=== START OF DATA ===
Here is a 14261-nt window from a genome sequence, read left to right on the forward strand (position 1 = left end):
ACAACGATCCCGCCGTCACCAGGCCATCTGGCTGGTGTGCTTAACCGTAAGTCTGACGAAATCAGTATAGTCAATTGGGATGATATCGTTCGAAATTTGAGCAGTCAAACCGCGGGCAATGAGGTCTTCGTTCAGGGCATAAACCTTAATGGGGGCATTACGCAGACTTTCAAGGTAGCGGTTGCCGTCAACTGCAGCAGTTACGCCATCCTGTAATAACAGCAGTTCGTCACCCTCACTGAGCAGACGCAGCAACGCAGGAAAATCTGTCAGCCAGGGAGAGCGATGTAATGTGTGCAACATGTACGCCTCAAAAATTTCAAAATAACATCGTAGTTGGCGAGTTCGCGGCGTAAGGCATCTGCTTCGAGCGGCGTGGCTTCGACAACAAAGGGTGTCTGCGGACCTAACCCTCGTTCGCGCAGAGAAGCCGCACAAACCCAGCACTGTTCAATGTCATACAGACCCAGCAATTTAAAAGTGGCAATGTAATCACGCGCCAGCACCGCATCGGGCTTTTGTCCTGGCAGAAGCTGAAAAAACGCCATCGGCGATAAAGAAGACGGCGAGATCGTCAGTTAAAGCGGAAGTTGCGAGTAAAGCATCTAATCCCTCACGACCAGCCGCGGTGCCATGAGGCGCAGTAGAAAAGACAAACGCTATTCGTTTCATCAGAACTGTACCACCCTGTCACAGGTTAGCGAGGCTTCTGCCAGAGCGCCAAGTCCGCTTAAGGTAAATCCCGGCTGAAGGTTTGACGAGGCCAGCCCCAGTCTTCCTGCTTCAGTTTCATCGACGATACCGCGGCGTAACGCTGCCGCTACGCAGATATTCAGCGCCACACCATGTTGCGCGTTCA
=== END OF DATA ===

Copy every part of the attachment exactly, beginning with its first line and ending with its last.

Here is a 14261-nt window from a genome sequence, read left to right on the forward strand (position 1 = left end):
ACAACGATCCCGCCGTCACCAGGCCATCTGGCTGGTGTGCTTAACCGTAAGTCTGACGAAATCAGTATAGTCAATTGGGATGATATCGTTCGAAATTTGAGCAGTCAAACCGCGGGCAATGAGGTCTTCGTTCAGGGCATAAACCTTAATGGGGGCATTACGCAGACTTTCAAGGTAGCGGTTGCCGTCAACTGCAGCAGTTACGCCATCCTGTAATAACAGCAGTTCGTCACCCTCACTGAGCAGACGCAGCAACGCAGGAAAATCTGTCAGCCAGGGAGAGCGATGTAATGTGTGCAACATGTACGCCTCAAAAATTTCAAAATAACATCGTAGTTGGCGAGTTCGCGGCGTAAGGCATCTGCTTCGAGCGGCGTGGCTTCGACAACAAAGGGTGTCTGCGGACCTAACCCTCGTTCGCGCAGAGAAGCCGCACAAACCCAGCACTGTTCAATGTCATACAGACCCAGCAATTTAAAAGTGGCAATGTAATCACGCGCCAGCACCGCATCGGGCTTTTGTCCTGGCAGAAGCTGAAAAAACGCCATCGGCGATAAAGAAGACGGCGAGATCGTCAGTTAAAGCGGAAGTTGCGAGTAAAGCATCTAATCCCTCACGACCAGCCGCGGTGCCATGAGGCGCAGTAGAAAAGACAAACGCTATTCGTTTCATCAGAACTGTACCACCCTGTCACAGGTTAGCGAGGCTTCTGCCAGAGCGCCAAGTCCGCTTAAGGTAAATCCCGGCTGAAGGTTTGACGAGGCCAGCCCCAGTCTTCCTGCTTCAGTTTCATCGACGATACCGCGGCGTAACGCTGCCGCTACGCAGATATTCAGCGCCACACCATGTTGCGCGTTCA